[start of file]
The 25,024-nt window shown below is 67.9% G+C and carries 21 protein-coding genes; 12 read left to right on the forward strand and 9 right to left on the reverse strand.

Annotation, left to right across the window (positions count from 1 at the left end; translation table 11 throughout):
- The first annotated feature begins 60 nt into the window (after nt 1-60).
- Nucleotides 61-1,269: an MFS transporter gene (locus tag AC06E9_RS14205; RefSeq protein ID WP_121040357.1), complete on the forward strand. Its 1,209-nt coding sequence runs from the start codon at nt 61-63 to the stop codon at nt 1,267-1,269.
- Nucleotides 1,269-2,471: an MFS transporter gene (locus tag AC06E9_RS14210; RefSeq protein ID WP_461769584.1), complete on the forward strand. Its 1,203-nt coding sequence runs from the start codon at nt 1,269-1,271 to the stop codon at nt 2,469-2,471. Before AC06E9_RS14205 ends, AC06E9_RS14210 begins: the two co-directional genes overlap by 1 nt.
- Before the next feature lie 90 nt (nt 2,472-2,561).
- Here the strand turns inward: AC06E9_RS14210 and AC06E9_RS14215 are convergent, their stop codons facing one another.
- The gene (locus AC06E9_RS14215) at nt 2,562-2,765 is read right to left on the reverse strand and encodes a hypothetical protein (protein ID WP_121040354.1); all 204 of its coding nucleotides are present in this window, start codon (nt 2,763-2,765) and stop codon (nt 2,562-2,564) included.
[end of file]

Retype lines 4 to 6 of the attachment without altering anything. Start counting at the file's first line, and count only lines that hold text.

- Nucleotides 61-1,269: an MFS transporter gene (locus tag AC06E9_RS14205; RefSeq protein ID WP_121040357.1), complete on the forward strand. Its 1,209-nt coding sequence runs from the start codon at nt 61-63 to the stop codon at nt 1,267-1,269.
- Nucleotides 1,269-2,471: an MFS transporter gene (locus tag AC06E9_RS14210; RefSeq protein ID WP_461769584.1), complete on the forward strand. Its 1,203-nt coding sequence runs from the start codon at nt 1,269-1,271 to the stop codon at nt 2,469-2,471. Before AC06E9_RS14205 ends, AC06E9_RS14210 begins: the two co-directional genes overlap by 1 nt.
- Before the next feature lie 90 nt (nt 2,472-2,561).